Telecom Provider Digicel eventually capitulated, resulting in the great Christmas sale of the DL700, the DL750 and the introduction of the DL800 and DL900 smartphones as noted in my blog article entitled  “JA$6,950 DL750 and JA$8,250 DL800 on Sale at Digicel – Alcatel One Touch Pop C1 as ZTE Force Awakens and Alcatel’s Empire Strikes Back”.

But we can't use their Data Service, as they’ve got no “4G” coverage in Milk River, Clarendon.

So when I go home this Summer after exams are over at the MICO University College for my Professional Diploma in Teaching course, I'm willing to bet everyone in Milk River, Clarendon and the rest of Clarendon as a whole will be hooked on Digicel Zero.

Wednesday, April 29, 2015

@Audi, Sunfire GMBH and How SynGas makes e-Diesel for Motor Vehicles

Audi is now officially my favorite Car Company.

This as they’ve partnered with German company  Sunfire GMBH to create e-Diesel fuel from Water (H2O) and Carbon Dioxide (CO2) using the Fischer-Tropsch Process as announced in the article “Audi makes eco-friendly diesel from carbon dioxide and water”, published April 27th 2015  by Jon Fingas, Engadget.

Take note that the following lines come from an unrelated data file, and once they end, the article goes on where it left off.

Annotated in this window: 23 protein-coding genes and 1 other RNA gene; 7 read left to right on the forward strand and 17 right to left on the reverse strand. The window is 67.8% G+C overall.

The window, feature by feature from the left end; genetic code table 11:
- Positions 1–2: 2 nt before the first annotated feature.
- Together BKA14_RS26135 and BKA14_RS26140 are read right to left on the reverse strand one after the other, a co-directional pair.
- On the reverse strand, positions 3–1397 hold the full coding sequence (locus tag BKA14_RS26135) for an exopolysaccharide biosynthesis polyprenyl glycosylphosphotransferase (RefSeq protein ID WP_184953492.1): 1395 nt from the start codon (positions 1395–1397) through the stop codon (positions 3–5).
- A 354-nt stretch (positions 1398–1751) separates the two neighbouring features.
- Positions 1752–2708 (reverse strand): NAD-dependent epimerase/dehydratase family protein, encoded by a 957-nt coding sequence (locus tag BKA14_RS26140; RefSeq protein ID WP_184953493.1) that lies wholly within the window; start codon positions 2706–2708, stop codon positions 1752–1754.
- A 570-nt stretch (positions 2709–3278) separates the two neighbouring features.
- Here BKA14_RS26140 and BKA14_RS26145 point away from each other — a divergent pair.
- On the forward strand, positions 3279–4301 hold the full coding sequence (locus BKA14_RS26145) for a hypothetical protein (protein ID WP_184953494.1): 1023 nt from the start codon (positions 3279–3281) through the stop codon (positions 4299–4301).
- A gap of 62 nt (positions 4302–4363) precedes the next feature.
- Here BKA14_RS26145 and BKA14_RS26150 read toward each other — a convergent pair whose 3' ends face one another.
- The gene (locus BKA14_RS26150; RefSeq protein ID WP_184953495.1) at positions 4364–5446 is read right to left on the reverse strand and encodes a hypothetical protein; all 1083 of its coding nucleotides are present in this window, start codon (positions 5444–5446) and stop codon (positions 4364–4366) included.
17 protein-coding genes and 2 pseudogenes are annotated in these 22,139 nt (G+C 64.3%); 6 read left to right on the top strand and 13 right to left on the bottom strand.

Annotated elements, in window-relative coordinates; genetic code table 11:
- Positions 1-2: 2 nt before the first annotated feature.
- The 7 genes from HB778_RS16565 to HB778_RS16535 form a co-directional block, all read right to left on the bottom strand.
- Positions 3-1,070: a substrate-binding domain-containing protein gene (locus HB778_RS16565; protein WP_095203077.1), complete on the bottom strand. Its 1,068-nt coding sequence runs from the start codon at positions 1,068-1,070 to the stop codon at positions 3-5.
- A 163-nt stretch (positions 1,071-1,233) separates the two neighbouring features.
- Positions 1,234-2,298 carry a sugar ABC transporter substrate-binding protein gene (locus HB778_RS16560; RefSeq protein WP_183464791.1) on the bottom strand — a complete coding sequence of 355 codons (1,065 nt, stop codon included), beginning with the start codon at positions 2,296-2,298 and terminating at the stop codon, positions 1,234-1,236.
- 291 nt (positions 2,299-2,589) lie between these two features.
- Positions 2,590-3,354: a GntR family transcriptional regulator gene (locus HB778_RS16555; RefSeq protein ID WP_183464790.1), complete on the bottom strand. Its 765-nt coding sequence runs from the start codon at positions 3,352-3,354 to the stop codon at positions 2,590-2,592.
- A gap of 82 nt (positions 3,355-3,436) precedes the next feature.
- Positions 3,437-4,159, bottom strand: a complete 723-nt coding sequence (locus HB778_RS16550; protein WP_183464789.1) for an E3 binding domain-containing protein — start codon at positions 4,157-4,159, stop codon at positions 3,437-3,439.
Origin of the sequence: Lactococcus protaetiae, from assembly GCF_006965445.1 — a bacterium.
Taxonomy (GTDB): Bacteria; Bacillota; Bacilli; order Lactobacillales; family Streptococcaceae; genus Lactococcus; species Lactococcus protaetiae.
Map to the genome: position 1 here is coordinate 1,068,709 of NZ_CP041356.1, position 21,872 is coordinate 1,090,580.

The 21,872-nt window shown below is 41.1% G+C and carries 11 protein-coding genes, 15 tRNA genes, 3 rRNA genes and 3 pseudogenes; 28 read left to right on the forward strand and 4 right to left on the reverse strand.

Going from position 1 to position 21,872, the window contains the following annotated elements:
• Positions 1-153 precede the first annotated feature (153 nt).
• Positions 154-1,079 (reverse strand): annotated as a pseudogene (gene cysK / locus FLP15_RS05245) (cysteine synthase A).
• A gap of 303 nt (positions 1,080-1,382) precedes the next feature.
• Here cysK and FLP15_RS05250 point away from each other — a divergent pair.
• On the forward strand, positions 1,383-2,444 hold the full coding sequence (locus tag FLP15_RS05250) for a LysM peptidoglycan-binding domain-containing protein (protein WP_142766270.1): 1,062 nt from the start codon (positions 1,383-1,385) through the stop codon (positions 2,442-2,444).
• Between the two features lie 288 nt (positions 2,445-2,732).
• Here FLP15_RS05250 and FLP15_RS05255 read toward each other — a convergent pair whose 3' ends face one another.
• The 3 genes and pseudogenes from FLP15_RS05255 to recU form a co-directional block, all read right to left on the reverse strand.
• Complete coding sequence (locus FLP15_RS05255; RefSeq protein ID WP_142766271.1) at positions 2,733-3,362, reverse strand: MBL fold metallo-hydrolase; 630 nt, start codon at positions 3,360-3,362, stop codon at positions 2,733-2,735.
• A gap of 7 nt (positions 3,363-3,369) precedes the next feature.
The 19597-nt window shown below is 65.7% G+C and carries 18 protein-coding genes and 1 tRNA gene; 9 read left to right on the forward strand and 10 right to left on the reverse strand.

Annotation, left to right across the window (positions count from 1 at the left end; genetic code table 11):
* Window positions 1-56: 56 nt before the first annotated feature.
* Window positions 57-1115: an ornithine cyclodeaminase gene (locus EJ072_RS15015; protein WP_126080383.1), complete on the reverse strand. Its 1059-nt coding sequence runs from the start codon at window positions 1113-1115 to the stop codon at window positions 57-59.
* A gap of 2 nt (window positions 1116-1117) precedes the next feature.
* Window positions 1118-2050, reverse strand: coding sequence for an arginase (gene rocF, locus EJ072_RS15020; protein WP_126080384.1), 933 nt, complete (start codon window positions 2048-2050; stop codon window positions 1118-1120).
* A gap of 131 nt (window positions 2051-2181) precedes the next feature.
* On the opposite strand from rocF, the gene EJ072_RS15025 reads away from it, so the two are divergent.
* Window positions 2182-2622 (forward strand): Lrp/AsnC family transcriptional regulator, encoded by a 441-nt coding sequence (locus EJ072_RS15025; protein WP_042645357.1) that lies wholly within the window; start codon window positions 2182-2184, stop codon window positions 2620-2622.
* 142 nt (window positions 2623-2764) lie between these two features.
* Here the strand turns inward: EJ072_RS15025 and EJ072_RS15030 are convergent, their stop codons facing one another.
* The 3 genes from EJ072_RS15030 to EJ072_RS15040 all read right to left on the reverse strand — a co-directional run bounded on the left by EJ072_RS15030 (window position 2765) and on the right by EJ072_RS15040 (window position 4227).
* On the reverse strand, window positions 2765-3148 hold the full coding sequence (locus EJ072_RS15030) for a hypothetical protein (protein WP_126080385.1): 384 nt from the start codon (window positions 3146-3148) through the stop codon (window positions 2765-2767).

Their research partnership has yielded a test plant in Dresden where they’ve improved upon the  original technology researched by  Sunfire GMBh as noted in the article “Audi Just Invented Fuel Made From CO and Water”, published 28.04.2015 by Kevin McSpadden, TIME.

I already did an article on this process which was developed by the SOLAR-JET Project as described in my blog article entitled “SOLAR-JET Project create Kerosene from Syngas - How Fresnel Lens in SynGas for Fischer–Tropsch Process means Fossil Fuel a Renewable Resource by 2017”, albeit it involved the use of Solar Power and it was partnership between several companies, including Shell.

So how does this differ from SOLAR-JET? For one, we may eventually see this being used in Motor vehicles, even if it’s an additive and eventually being produced commercially as fuel in its own right for motor vehicles.